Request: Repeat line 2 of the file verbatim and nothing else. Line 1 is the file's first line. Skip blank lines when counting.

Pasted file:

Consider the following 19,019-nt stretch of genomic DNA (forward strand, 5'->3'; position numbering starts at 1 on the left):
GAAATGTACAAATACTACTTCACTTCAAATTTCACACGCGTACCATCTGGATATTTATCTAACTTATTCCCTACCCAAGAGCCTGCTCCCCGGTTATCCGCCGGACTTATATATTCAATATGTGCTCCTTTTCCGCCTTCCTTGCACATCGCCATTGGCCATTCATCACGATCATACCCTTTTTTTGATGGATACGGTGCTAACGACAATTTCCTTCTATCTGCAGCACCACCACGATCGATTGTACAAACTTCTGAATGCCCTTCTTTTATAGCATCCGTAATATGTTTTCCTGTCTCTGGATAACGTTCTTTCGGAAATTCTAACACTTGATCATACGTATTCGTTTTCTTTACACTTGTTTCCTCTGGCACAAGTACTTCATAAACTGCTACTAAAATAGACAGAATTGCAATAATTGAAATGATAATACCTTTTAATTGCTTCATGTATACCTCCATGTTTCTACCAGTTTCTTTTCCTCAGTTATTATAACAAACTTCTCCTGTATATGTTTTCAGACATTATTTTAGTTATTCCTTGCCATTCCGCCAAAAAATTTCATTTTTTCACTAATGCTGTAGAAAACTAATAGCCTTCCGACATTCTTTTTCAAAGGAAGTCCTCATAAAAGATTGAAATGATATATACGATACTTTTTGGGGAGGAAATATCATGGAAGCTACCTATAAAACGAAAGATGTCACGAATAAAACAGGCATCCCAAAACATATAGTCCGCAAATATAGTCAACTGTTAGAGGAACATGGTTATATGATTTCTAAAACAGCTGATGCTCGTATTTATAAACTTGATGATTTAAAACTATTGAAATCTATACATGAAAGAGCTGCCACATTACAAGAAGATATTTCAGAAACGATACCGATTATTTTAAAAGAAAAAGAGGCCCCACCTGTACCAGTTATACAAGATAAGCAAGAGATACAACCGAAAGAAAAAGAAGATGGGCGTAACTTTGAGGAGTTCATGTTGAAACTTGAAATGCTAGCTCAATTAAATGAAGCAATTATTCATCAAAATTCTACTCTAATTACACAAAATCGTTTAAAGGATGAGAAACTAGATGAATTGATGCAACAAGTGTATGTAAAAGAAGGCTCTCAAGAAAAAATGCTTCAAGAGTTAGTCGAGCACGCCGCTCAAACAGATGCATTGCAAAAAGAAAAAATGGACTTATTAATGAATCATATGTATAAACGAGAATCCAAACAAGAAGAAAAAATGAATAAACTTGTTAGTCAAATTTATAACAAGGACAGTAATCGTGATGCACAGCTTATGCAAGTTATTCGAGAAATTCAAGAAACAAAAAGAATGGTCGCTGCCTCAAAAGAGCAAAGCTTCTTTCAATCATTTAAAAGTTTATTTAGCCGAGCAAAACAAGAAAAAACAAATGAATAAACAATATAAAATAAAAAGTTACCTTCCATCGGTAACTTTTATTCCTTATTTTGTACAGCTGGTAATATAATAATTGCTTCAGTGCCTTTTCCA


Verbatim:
GAAATGTACAAATACTACTTCACTTCAAATTTCACACGCGTACCATCTGGATATTTATCTAACTTATTCCCTACCCAAGAGCCTGCTCCCCGGTTATCCGCCGGACTTATATATTCAATATGTGCTCCTTTTCCGCCTTCCTTGCACATCGCCATTGGCCATTCATCACGATCATACCCTTTTTTTGATGGATACGGTGCTAACGACAATTTCCTTCTATCTGCAGCACCACCACGATCGATTGTACAAACTTCTGAATGCCCTTCTTTTATAGCATCCGTAATATGTTTTCCTGTCTCTGGATAACGTTCTTTCGGAAATTCTAACACTTGATCATACGTATTCGTTTTCTTTACACTTGTTTCCTCTGGCACAAGTACTTCATAAACTGCTACTAAAATAGACAGAATTGCAATAATTGAAATGATAATACCTTTTAATTGCTTCATGTATACCTCCATGTTTCTACCAGTTTCTTTTCCTCAGTTATTATAACAAACTTCTCCTGTATATGTTTTCAGACATTATTTTAGTTATTCCTTGCCATTCCGCCAAAAAATTTCATTTTTTCACTAATGCTGTAGAAAACTAATAGCCTTCCGACATTCTTTTTCAAAGGAAGTCCTCATAAAAGATTGAAATGATATATACGATACTTTTTGGGGAGGAAATATCATGGAAGCTACCTATAAAACGAAAGATGTCACGAATAAAACAGGCATCCCAAAACATATAGTCCGCAAATATAGTCAACTGTTAGAGGAACATGGTTATATGATTTCTAAAACAGCTGATGCTCGTATTTATAAACTTGATGATTTAAAACTATTGAAATCTATACATGAAAGAGCTGCCACATTACAAGAAGATATTTCAGAAACGATACCGATTATTTTAAAAGAAAAAGAGGCCCCACCTGTACCAGTTATACAAGATAAGCAAGAGATACAACCGAAAGAAAAAGAAGATGGGCGTAACTTTGAGGAGTTCATGTTGAAACTTGAAATGCTAGCTCAATTAAATGAAGCAATTATTCATCAAAATTCTACTCTAATTACACAAAATCGTTTAAAGGATGAGAAACTAGATGAATTGATGCAACAAGTGTATGTAAAAGAAGGCTCTCAAGAAAAAATGCTTCAAGAGTTAGTCGAGCACGCCGCTCAAACAGATGCATTGCAAAAAGAAAAAATGGACTTATTAATGAATCATATGTATAAACGAGAATCCAAACAAGAAGAAAAAATGAATAAACTTGTTAGTCAAATTTATAACAAGGACAGTAATCGTGATGCACAGCTTATGCAAGTTATTCGAGAAATTCAAGAAACAAAAAGAATGGTCGCTGCCTCAAAAGAGCAAAGCTTCTTTCAATCATTTAAAAGTTTATTTAGCCGAGCAAAACAAGAAAAAACAAATGAATAAACAATATAAAATAAAAAGTTACCTTCCATCGGTAACTTTTATTCCTTATTTTGTACAGCTGGTAATATAATAATTGCTTCAGTGCCTTTTCCA